New Orleans Saints linebacker Scott Shanle acknowledges mistakes were made within the framework of the team's pay-for-performance program, but he believes the NFL has blown the matter out of proportion in order to scare the rest of the league straight.
Shanle has been with the Saints for six seasons and played three of those (2009 to 2011) under disgraced former defensive coordinator Gregg Williams. In comments to The Times-Picayune, Shanle cited the existence of a pay-for-performance program under Williams, with rewards ranging from $500 and $1,000 for key plays. Shanle said players were rewarded for big hits, referred to in-house as "cart-offs" or "knockouts," but claimed that terminology is being taken out of context. Shanle described those words as "Gregg's language."
The linebacker echoed something we've heard from many within the organization: There wasn't any intent to target players for injury. Shanle said players were accustomed to Williams' hyperbole and didn't take the coordinator's fiery words as gospel.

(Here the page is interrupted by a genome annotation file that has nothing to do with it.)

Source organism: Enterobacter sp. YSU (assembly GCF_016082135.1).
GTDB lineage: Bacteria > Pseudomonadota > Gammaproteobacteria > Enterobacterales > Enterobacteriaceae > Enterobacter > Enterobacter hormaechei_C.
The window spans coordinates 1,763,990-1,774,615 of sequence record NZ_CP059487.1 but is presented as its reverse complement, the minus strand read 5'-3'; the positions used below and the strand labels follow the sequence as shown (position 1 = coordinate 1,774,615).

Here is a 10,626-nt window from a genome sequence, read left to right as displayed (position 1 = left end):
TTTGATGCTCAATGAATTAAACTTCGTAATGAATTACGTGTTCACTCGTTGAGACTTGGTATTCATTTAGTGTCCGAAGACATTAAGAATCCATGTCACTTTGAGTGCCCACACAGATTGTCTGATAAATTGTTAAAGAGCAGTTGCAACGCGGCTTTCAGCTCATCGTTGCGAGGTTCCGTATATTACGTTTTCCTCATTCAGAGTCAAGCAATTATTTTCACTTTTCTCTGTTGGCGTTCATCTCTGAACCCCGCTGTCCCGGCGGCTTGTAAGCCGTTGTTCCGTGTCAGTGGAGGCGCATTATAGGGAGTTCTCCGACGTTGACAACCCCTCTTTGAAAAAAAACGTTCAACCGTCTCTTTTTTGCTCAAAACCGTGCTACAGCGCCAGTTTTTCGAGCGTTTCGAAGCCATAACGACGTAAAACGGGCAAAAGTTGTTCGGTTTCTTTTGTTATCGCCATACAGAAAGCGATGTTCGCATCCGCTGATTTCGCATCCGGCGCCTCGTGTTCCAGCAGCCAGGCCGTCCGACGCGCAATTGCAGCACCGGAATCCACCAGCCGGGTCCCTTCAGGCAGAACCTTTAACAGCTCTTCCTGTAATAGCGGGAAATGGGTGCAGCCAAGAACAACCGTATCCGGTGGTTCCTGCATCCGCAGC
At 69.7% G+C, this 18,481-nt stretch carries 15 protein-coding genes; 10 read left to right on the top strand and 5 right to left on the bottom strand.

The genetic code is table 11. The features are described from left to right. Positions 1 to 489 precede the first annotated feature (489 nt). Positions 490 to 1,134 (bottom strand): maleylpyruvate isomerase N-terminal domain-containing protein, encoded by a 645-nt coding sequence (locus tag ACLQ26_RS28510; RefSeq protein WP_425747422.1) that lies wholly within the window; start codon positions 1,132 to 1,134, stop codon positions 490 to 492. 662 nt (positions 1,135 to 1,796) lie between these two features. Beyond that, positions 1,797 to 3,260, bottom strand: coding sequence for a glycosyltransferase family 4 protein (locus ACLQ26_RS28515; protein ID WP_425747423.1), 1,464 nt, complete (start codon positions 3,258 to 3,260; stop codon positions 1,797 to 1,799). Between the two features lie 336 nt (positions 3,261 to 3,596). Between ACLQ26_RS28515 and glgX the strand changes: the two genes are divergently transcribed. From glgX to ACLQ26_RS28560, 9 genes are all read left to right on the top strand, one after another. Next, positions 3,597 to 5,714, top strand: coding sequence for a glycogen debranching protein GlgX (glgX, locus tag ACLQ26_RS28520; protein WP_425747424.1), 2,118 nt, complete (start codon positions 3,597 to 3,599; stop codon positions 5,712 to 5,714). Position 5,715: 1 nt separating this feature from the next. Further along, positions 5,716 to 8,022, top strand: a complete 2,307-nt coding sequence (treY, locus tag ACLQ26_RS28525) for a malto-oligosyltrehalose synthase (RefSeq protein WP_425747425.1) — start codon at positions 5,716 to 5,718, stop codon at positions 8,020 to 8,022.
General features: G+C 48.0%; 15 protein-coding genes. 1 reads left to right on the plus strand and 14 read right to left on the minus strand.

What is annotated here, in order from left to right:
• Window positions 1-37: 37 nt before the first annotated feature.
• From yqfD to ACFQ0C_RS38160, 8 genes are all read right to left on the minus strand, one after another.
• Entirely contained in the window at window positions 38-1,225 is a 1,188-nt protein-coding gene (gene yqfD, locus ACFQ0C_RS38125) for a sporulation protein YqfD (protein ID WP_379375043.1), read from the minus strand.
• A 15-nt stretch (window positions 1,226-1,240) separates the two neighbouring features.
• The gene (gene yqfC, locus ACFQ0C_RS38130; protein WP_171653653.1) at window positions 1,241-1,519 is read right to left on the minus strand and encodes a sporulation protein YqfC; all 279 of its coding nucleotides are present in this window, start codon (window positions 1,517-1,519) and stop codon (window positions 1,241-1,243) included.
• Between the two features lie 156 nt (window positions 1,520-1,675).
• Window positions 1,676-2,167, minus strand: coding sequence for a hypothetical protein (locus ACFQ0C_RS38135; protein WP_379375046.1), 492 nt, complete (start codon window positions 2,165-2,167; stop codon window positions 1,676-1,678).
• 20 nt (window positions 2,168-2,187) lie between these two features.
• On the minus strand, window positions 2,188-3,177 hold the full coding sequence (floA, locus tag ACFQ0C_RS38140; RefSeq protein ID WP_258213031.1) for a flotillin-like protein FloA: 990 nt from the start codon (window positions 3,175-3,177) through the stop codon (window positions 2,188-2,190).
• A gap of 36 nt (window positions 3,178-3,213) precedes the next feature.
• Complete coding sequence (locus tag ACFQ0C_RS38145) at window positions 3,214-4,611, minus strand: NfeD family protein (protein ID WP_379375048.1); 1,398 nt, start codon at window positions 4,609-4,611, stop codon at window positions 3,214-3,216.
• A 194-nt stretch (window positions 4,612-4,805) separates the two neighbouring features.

"Gregg said crazy stuff," Shanle told the newspaper. "If you take him literally, you're gonna be locked up. But he was the best motivator I've ever been around."
Shanle discouraged the characterization of a Saints team out of control, arguing players lost money to the pool for penalties and illegal hits.
"There's been this picture painted that (suspended linebacker Jonathan) Vilma was standing in front of the defense before every game picking out players to go after and offering money," Shanle said. "It was blown up to be something more than it is."
Shanle urged the following: "I never saw any money for injuring somebody exchange hands."
Shanle -- who didn't line up with the team's starters at Tuesday's minicamp -- isn't the only Saints defender to claim he wasn't paid to injure an opponent. He isn't alone among his teammates in claiming NFL Commissioner Roger Goodell and the league have tilted the "bounty" program out of proportion, either. It's a situation that remains tough to pin down until we know more about the evidence involved.